Some of the most common misconceptions about building wealth are that you need a lot of money to get started, and it is very difficult to build wealth. The reality is neither of these notions are true.
Building wealth ultimately amounts to understanding where your extra dollars are and where one may prioritize using that money. Use these effortless strategies to begin building your wealth as soon as today.
Know Where You Stand
What does your personal financial situation look like at the present moment? Craig Birk, CFP and chief investment officer at Personal Capital, said to start with knowing where you stand.
Understand your cash flows, investments and where you stand for retirement. Once you know where you stand, you can better prepare to set concrete, time-bound short- and long-term financial goals.
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Define Your Financial Goals
If you’re planning to build wealth through investing, Katie Thompson, CFP and wealth management advisor at Wealth Management and Financial Services from Merrill Lynch, recommends defining your financial goals as your first step.
“Depending on where you are in life, your goals will be different,” said Thompson.
Some common financial goals include saving and investing for retirement, college education for your children, paying down debt and saving money to buy a home. Prioritize these goals and set a plan to strike a balance for competing goals. You can set a plan by speaking with a trusted professional financial advisor or utilizing advisory services available from investment firms.
Find Financial Allies
“A financial advisor can provide tremendous confidence related to both your investment approach and financial planning in general. This person will give you the tools and advice you need to know where you stand and will illustrate the trade-offs between various decisions,” said Birk.
Review Your Budget
Once you set financial goals and begin speaking with a financial advisor, Thompson recommends carefully reviewing your budget. Doing so will allow you to think about how you can start to prioritize yourself and your financial goals.
“Many times people find that when they adjust their budgets to save a little more each month, they get used to it right away,” said Thompson.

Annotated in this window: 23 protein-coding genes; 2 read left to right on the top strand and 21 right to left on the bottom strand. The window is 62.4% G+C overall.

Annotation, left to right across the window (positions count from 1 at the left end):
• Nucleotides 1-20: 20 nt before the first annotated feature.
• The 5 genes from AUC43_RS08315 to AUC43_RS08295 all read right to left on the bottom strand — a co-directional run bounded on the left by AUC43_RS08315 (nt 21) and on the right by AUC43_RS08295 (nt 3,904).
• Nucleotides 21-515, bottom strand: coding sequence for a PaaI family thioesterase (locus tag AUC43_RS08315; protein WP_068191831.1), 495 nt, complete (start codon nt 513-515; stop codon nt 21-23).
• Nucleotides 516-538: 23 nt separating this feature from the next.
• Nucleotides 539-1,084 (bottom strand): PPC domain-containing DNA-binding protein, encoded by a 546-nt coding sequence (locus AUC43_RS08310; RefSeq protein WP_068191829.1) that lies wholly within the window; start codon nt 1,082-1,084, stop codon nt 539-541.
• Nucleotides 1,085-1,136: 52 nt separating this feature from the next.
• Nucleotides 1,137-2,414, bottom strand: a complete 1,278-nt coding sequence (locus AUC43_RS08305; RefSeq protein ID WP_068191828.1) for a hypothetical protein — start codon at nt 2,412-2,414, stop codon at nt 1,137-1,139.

Establish a set amount of money to automatically move to your savings or investment account at the beginning of the month. If you don’t already have these accounts, open the account for the goals you have set.
Thompson uses the example of someone saving for retirement. They will want to open a tax qualified account, like an IRA or Roth IRA. Those unsure of which types of accounts they should open are advised to speak with a financial professional.
Know How To Use the Extra Dollar
Alex Caswell, wealth planner at RHS Financial, said one of the easiest ways to build your wealth is knowing how to use the extra dollar.
What’s the extra dollar? “The extra dollar is any money that doesn’t go towards your expenses, whether discretionary or not. The extra dollar can be used to save, invest or pay off debt,” said Caswell.
Once you know how much extra money you have, Caswell recommends prioritizing how you use this extra dollar. Some of the most common advice includes building an emergency fund.
What about using the extra dollar to invest or pay off debt? When deciding how to use the extra dollar between debt and investing, Caswell recommends understanding the following three things:
- What is the interest rate on the debt?
- What is the term on your debt?
- What is the average rate of return that you can expect from your investments?
If the average rate of return on your investments is higher than your debt over the same period of time as the term of your debt, Caswell recommends putting the extra dollar into investments — and vice versa. If you can’t expect to get a higher rate of return on your investments, prioritize paying off debt.
“The difference at which your debt interest reduces your wealth and the rate at which your investment return increases your wealth will ultimately build or reduce your wealth,” said Caswell.
Contribute to the Company 401(k)
If you work for an employer that offers a 401(k) matching program, Bill Hampton, tax strategist and financial planner at Hampton Tax and Financial Services, recommends contributing to it.
Self-employed workers can create a Solo 401(k) retirement plan. Remember that if you are self-employed and have employees, these employees must be included in the retirement plan and receive an employee contribution.
Whether you’re using a traditional 401(k) matching program or a Solo 401(k), Hampton said 401(k) contributions can build wealth and significantly decrease taxable income.
Hold Yourself Accountable
Once you begin saving or investing to build your wealth, hold yourself accountable. Thompson recommends setting up time on your calendar to evaluate your goals and review your progress.
Spend 15 to 30 minutes on your financial health and set up more dates on a quarterly basis to continue evaluating your financial goals.
Talk to People Who Have Accumulated Wealth
Many individuals seek financial advice from family and friends, but sometimes this advice can be spotty. Birk said to be mindful of your sources.
As you focus on building your own wealth, look toward people who have accumulated wealth and been successful over many years.
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